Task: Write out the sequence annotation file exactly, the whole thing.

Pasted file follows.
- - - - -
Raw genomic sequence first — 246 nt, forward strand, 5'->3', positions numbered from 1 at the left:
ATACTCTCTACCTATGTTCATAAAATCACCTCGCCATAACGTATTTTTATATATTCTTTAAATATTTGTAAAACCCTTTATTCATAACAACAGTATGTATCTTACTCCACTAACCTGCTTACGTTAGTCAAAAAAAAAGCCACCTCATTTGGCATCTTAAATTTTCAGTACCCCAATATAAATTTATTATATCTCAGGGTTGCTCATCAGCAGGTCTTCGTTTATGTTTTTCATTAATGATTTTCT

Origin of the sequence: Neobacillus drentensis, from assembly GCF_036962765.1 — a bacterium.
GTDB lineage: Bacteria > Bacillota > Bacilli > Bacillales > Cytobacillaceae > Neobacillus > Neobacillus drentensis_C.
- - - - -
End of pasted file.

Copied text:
Raw genomic sequence first — 246 nt, forward strand, 5'->3', positions numbered from 1 at the left:
ATACTCTCTACCTATGTTCATAAAATCACCTCGCCATAACGTATTTTTATATATTCTTTAAATATTTGTAAAACCCTTTATTCATAACAACAGTATGTATCTTACTCCACTAACCTGCTTACGTTAGTCAAAAAAAAAGCCACCTCATTTGGCATCTTAAATTTTCAGTACCCCAATATAAATTTATTATATCTCAGGGTTGCTCATCAGCAGGTCTTCGTTTATGTTTTTCATTAATGATTTTCT

Origin of the sequence: Neobacillus drentensis, from assembly GCF_036962765.1 — a bacterium.
GTDB lineage: Bacteria > Bacillota > Bacilli > Bacillales > Cytobacillaceae > Neobacillus > Neobacillus drentensis_C.